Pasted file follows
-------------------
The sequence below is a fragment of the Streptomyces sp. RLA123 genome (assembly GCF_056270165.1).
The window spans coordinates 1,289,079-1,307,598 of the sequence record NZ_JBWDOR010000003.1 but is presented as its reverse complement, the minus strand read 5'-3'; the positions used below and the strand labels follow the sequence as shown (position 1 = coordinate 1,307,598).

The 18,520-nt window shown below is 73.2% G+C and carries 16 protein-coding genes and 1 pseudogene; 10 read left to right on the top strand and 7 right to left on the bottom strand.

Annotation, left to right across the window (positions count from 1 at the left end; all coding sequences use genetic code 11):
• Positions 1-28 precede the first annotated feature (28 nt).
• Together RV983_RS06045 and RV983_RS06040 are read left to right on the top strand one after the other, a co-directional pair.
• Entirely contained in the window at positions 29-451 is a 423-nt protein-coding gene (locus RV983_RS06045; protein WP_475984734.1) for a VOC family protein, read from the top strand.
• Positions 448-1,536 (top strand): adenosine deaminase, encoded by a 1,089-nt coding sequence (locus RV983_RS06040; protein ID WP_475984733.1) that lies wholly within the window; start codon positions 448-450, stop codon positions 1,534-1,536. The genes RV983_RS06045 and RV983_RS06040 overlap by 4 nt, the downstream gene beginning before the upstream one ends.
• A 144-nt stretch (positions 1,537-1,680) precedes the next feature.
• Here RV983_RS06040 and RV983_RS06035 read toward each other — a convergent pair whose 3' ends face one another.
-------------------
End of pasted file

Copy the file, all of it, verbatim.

The sequence below is a fragment of the Streptomyces sp. RLA123 genome (assembly GCF_056270165.1).
The window spans coordinates 1,289,079-1,307,598 of the sequence record NZ_JBWDOR010000003.1 but is presented as its reverse complement, the minus strand read 5'-3'; the positions used below and the strand labels follow the sequence as shown (position 1 = coordinate 1,307,598).

The 18,520-nt window shown below is 73.2% G+C and carries 16 protein-coding genes and 1 pseudogene; 10 read left to right on the top strand and 7 right to left on the bottom strand.

Annotation, left to right across the window (positions count from 1 at the left end; all coding sequences use genetic code 11):
• Positions 1-28 precede the first annotated feature (28 nt).
• Together RV983_RS06045 and RV983_RS06040 are read left to right on the top strand one after the other, a co-directional pair.
• Entirely contained in the window at positions 29-451 is a 423-nt protein-coding gene (locus RV983_RS06045; protein WP_475984734.1) for a VOC family protein, read from the top strand.
• Positions 448-1,536 (top strand): adenosine deaminase, encoded by a 1,089-nt coding sequence (locus RV983_RS06040; protein ID WP_475984733.1) that lies wholly within the window; start codon positions 448-450, stop codon positions 1,534-1,536. The genes RV983_RS06045 and RV983_RS06040 overlap by 4 nt, the downstream gene beginning before the upstream one ends.
• A 144-nt stretch (positions 1,537-1,680) precedes the next feature.
• Here RV983_RS06040 and RV983_RS06035 read toward each other — a convergent pair whose 3' ends face one another.